Liberty Commentary

Victimless Crime

from Stand Up For America

This is another installment of the differences between Conservative thought and Libertarian thought. One of the big weak points that libertarians have is their stance on drugs and sex and various other vices. Libertarians have been too vocal about those issues for political expediency, and opponents have capitalized on this quite frequently, throwing in a question about drug laws or decency laws and grabbing the sound bite version of the answer. The answer always spells doom for any garnering of support from the conservative camp.

I certainly understand the reaction of the conservative crowd. On the surface, supporting the right of someone to do harmful drugs or engage in lewd behavior is counter-intuitive to a conservative culture, where such things are considered wrong and are, at the very least, taboo subjects, things to keep hidden. So, an in-your-face philosophical stance of legalization of drugs and other vices creates a negative reaction.

I understand the reasoning as well. Bad behavior is bad for a whole society and culture. I do not argue with the fact that good family structure and loving relationships are better than unloving or uncaring environments or even caring, but limited environments where a single parent does their best but is spread too thin. I do not argue with the fact that rampant drug use or alcohol abuse or gambling or any of a host of other vices is not a good culture, not a good lifestyle. It is bad for the individual, and groups of such individuals can be a real problem. The problem is, just because something is bad does not mean it should be illegal. Here is why:

“For the Greater Good” is a poor argument:
At least for a conservative to use. Trying to do what is best for “society” is the primary argument used to support socialism and various other wealth redistribution schemes. If the individual has the right to do with his or her property as he or she sees fit without regard for society as a whole (or at least, without legally mandated regard) then how is it that they cannot do what they wish with, or to, themselves? My body is my own, my choices of lifestyle are my own. These things are individual choice, their effect on society is not my responsibility. If I have such a duty, if societal impact should be legally managed, if laws can be made to affect behavior because of how that behavior impacts society, then they can certainly be made concerning redistribution of wealth. You cannot have it both ways. You cannot have your property free from legal interference, yet have your behavior subject to laws. Laws to prevent you from harming another are fine, but laws preventing you from self harm? No, that is a contradiction.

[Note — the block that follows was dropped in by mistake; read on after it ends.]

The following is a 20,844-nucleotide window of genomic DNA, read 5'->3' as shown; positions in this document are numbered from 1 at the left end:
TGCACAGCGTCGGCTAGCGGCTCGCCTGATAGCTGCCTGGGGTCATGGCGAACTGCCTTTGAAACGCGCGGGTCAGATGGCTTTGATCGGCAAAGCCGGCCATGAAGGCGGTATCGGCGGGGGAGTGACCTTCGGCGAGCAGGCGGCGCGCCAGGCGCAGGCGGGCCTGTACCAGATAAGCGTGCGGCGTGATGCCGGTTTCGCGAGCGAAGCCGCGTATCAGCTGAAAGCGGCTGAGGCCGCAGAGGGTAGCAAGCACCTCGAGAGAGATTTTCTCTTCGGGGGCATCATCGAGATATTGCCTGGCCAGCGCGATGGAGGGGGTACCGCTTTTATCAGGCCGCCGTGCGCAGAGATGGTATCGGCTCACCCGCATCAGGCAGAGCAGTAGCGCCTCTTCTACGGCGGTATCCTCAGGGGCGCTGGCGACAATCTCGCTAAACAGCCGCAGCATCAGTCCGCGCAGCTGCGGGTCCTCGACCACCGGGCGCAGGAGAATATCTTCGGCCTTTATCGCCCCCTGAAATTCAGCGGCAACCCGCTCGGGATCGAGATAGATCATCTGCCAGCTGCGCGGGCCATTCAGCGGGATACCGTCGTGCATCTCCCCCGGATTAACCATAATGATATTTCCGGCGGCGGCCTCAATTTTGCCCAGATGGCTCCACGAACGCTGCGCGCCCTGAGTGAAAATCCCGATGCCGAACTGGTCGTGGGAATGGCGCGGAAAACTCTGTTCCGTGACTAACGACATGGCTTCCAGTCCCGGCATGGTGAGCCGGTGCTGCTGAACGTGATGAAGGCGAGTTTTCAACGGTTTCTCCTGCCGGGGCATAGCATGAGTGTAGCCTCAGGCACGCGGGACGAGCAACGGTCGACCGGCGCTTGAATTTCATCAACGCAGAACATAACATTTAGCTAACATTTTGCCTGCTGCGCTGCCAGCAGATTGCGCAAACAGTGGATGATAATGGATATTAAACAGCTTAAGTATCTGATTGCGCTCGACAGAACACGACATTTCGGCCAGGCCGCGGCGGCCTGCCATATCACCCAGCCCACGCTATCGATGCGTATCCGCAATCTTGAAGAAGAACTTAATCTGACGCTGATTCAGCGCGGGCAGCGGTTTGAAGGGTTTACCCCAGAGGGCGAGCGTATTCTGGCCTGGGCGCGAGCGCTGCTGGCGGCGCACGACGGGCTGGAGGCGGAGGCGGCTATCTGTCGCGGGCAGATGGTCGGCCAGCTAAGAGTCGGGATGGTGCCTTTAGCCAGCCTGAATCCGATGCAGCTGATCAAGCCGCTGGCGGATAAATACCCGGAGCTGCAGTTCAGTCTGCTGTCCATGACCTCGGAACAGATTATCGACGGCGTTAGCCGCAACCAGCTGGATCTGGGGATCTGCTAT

Dependency is bad, mkay?
The primary reason for conservatives turning to the law to improve society is that they have become dependent on government. Dependency is generally due to laziness (not wanting to do the work or take responsibility yourself) or due to hopelessness (believing you have no power as an individual) or fear (believing that a problem is so extreme that it is overwhelming and must be fixed, and fixed quickly, and in widespread fashion) or ignorance (not knowing how to deal with an issue themselves). It does not really matter the cause, dependency like that is a problem. It reinforces the idea that the individual is weak, and it always leads to handing over what power you do have as an individual to those who already wield too much power as it is. Furthermore, it causes society to look to the government to be their moral guide, obviously that is a bad idea. Turning to others to fix your problems, especially turning to the government for such things, is far worse for society than the vices that caused the concerns to start with.